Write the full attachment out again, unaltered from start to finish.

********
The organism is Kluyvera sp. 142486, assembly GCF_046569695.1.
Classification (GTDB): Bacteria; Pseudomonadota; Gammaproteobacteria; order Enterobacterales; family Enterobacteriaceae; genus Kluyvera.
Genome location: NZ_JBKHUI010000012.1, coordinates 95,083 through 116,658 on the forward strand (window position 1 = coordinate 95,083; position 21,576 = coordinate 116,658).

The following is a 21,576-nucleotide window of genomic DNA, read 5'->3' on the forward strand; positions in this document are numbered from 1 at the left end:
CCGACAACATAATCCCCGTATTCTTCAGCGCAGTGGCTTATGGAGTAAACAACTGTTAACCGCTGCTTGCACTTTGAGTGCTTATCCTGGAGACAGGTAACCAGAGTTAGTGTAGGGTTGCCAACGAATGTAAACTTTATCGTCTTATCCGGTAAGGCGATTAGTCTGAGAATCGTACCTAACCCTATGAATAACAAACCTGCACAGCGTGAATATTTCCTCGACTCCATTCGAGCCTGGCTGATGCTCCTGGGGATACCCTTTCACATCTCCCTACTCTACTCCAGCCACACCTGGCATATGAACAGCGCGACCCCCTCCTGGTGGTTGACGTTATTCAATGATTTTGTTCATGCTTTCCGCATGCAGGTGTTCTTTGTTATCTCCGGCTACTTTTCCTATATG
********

The organism is Kluyvera sp. 142486, assembly GCF_046569695.1.
Classification (GTDB): Bacteria; Pseudomonadota; Gammaproteobacteria; order Enterobacterales; family Enterobacteriaceae; genus Kluyvera.
Genome location: NZ_JBKHUI010000012.1, coordinates 95,083 through 116,658 on the forward strand (window position 1 = coordinate 95,083; position 21,576 = coordinate 116,658).

The following is a 21,576-nucleotide window of genomic DNA, read 5'->3' on the forward strand; positions in this document are numbered from 1 at the left end:
CCGACAACATAATCCCCGTATTCTTCAGCGCAGTGGCTTATGGAGTAAACAACTGTTAACCGCTGCTTGCACTTTGAGTGCTTATCCTGGAGACAGGTAACCAGAGTTAGTGTAGGGTTGCCAACGAATGTAAACTTTATCGTCTTATCCGGTAAGGCGATTAGTCTGAGAATCGTACCTAACCCTATGAATAACAAACCTGCACAGCGTGAATATTTCCTCGACTCCATTCGAGCCTGGCTGATGCTCCTGGGGATACCCTTTCACATCTCCCTACTCTACTCCAGCCACACCTGGCATATGAACAGCGCGACCCCCTCCTGGTGGTTGACGTTATTCAATGATTTTGTTCATGCTTTCCGCATGCAGGTGTTCTTTGTTATCTCCGGCTACTTTTCCTATATG